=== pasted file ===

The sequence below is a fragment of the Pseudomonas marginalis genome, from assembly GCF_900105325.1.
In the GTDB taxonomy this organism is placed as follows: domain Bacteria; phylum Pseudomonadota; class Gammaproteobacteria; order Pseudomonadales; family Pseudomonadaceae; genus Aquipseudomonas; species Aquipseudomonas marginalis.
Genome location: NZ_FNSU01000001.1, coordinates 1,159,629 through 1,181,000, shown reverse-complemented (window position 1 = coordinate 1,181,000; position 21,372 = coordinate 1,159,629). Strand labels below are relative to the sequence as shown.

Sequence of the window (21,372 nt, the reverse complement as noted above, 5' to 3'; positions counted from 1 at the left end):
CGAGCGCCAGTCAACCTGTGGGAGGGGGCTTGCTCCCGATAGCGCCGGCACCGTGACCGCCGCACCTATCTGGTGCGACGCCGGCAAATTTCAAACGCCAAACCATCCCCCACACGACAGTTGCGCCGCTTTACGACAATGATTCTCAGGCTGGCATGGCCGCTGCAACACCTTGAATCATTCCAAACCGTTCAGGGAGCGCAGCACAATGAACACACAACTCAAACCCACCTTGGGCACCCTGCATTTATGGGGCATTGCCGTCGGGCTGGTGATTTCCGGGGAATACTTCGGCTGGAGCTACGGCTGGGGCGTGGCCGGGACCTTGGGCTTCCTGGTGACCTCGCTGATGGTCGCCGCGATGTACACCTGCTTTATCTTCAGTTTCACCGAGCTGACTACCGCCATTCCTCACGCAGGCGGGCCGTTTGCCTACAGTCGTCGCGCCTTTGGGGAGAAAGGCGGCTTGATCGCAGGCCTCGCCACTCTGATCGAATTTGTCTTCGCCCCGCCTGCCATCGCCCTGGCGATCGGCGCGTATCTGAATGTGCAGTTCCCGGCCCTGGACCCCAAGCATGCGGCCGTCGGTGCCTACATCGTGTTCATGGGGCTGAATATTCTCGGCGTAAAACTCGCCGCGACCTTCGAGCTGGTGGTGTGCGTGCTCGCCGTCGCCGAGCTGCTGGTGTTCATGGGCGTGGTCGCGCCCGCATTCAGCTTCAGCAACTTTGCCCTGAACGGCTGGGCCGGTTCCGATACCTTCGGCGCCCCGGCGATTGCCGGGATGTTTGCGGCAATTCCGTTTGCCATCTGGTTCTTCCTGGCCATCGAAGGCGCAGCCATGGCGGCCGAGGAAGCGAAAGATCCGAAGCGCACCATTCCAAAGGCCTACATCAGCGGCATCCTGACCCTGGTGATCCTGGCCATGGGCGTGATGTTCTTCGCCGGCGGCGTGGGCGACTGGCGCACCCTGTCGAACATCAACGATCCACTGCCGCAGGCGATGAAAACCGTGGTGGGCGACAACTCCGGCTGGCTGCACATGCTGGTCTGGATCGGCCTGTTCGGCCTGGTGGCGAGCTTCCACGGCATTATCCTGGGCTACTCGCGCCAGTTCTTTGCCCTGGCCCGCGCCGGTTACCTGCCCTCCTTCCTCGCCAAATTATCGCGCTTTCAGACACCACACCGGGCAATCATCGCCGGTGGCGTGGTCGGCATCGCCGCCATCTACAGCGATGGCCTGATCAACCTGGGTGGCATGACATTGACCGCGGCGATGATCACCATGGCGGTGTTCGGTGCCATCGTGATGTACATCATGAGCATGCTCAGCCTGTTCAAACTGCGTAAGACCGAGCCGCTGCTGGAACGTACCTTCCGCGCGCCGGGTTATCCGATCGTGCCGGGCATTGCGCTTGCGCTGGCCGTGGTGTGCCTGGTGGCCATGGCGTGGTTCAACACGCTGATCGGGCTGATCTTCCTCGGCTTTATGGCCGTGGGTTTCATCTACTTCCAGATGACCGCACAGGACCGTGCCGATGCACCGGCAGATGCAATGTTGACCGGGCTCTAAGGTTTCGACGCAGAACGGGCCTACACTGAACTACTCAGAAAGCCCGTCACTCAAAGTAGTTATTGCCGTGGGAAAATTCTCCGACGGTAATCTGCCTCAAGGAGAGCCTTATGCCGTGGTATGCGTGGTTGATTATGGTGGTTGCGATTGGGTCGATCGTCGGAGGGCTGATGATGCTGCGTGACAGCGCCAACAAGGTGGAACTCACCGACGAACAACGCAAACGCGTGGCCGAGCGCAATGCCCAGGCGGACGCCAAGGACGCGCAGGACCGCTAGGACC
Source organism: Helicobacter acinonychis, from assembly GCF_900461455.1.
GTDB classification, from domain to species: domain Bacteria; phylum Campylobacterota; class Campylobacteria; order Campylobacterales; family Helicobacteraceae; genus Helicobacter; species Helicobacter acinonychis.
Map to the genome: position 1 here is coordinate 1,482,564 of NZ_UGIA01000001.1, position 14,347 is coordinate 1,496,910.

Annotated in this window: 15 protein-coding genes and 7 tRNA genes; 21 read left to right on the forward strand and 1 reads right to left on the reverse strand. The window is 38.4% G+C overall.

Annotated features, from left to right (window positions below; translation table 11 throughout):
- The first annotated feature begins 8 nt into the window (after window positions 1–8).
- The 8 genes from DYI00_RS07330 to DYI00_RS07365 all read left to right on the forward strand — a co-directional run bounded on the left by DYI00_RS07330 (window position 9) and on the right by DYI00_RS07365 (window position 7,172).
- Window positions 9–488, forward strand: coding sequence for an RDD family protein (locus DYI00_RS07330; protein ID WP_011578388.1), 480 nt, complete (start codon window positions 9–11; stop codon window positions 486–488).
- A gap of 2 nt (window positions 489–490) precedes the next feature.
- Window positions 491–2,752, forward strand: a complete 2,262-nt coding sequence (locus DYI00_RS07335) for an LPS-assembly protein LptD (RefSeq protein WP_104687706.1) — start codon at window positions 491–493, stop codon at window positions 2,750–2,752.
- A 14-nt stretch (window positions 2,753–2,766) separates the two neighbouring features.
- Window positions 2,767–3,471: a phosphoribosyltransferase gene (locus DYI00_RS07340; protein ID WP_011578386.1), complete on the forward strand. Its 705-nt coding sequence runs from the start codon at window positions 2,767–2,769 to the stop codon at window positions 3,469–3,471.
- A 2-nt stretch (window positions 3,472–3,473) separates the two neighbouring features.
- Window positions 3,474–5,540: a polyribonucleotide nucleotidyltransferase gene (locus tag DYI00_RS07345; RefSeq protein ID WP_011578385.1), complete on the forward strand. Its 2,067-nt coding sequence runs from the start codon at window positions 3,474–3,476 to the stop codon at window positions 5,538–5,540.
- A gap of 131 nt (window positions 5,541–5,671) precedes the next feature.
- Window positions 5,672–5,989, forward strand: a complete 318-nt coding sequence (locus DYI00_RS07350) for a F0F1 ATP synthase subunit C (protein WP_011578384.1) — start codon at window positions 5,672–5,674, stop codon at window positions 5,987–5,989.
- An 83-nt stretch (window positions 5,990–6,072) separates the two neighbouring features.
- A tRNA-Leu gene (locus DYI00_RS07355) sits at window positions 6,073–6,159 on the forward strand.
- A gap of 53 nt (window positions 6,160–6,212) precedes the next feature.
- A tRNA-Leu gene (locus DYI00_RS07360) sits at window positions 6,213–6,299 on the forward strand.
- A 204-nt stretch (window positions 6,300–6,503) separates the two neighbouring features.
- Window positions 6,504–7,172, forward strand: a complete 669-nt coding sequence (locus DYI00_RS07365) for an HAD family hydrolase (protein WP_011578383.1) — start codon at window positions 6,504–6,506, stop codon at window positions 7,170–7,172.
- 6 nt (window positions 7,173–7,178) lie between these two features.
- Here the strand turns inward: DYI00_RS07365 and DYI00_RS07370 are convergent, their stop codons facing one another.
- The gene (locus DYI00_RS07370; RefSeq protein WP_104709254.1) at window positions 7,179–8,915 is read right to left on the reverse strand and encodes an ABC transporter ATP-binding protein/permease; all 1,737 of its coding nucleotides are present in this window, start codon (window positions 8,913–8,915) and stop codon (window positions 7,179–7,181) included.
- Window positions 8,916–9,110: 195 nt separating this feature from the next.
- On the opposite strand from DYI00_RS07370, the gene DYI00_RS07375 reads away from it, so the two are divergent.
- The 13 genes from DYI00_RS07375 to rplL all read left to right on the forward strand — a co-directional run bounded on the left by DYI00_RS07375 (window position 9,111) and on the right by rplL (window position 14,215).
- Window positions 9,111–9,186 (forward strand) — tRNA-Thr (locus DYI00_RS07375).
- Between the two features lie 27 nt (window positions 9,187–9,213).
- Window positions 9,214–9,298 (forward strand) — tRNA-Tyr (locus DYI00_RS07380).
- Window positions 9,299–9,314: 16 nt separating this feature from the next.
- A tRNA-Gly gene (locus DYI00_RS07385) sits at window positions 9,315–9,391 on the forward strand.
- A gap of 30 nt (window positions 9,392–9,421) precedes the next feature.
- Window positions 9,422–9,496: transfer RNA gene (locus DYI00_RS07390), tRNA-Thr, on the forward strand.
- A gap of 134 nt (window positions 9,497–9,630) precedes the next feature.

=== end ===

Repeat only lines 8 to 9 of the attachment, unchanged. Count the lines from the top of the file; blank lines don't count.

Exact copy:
Map to the genome: position 1 here is coordinate 1,482,564 of NZ_UGIA01000001.1, position 14,347 is coordinate 1,496,910.

Annotated in this window: 15 protein-coding genes and 7 tRNA genes; 21 read left to right on the forward strand and 1 reads right to left on the reverse strand. The window is 38.4% G+C overall.